Log back in, and if you want to set a static IP address, go to the System tab, and enter one. Make sure to select 'static' for 'Address Acquisition' if you want to force the static IP. Otherwise the Switch will make use of whatever address is assigned from your main router via DHCP.

  1. Seriously... I cover mine up with some Lightdims). ↩︎


Would love to see some video content on MikroTik devices and performance

The downside to SwOS is the complete lack of security. The max password length is 16 (depending on the device), there’s no HTTPS for the web front end, and there’s very little in the way of logging. ACLs for protecting the device’s configuration page are clunky and logging against them is usually only number of packets dropped. I love MikroTik devices and I have about 15u full of them in the lab, but even switches that are going to be doing basic layer 2 and some VLANs should run RouterOS for security’s sake. Unless your environment doesn’t need security, in which case SwOS *is* where it’s at.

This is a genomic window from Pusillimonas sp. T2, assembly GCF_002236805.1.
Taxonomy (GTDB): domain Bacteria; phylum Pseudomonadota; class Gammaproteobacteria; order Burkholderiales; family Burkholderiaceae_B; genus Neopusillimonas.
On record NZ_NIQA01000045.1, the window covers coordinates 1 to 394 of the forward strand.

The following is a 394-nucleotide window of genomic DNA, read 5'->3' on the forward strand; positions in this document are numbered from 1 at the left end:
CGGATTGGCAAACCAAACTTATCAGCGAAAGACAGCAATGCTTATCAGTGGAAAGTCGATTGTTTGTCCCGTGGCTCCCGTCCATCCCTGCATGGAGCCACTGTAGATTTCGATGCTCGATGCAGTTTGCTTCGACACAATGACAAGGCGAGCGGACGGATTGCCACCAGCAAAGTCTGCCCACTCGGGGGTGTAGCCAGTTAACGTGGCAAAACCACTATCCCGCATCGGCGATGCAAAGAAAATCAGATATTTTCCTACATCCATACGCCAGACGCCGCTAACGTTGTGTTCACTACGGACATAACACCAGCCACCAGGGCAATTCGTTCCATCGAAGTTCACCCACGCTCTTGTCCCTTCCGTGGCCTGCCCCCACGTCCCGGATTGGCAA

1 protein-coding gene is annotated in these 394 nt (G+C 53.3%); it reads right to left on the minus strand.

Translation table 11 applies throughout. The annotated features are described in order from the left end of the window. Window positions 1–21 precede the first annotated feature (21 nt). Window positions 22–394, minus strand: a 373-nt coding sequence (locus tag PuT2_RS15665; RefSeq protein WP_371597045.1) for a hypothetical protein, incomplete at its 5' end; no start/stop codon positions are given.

No cons

RouterOS has EVERYTHING switchos has and more including basic and advanced vlans

I stopped using switchos completely and only routeros if need switch I configure it as one and turn off routing and firewall per project

I even have several doing both on network

Ps if you have HA or fail over needs to be RouterOS can't be swos

I think you ar emissing the RouterBOARD update after the packages update part
goto System -> RouterBOARD -> Upgrade and reboot after that.

I'd always go for RouterOS over SwOS personally - I've always found SwOS a nightmare to manage. But I do come from quite a few years of RouterOS experience, so that probably biases me!

For RouterOS itself, it's always worth looking at winbox instead of the web UI - it runs well under wine (and even under wine64 + rosetta on mac), and there's a new cross-platform version being worked on! It gives you the ability to have multiple configuration windows open at once, and can even be connected to via a custom L2-based protocol that can connect even when IP configuration isn't done!


Mac login is great never change network during set and once linked to RoMon set up can login securely though multiple networks and firewall to help clients using it's own tunnel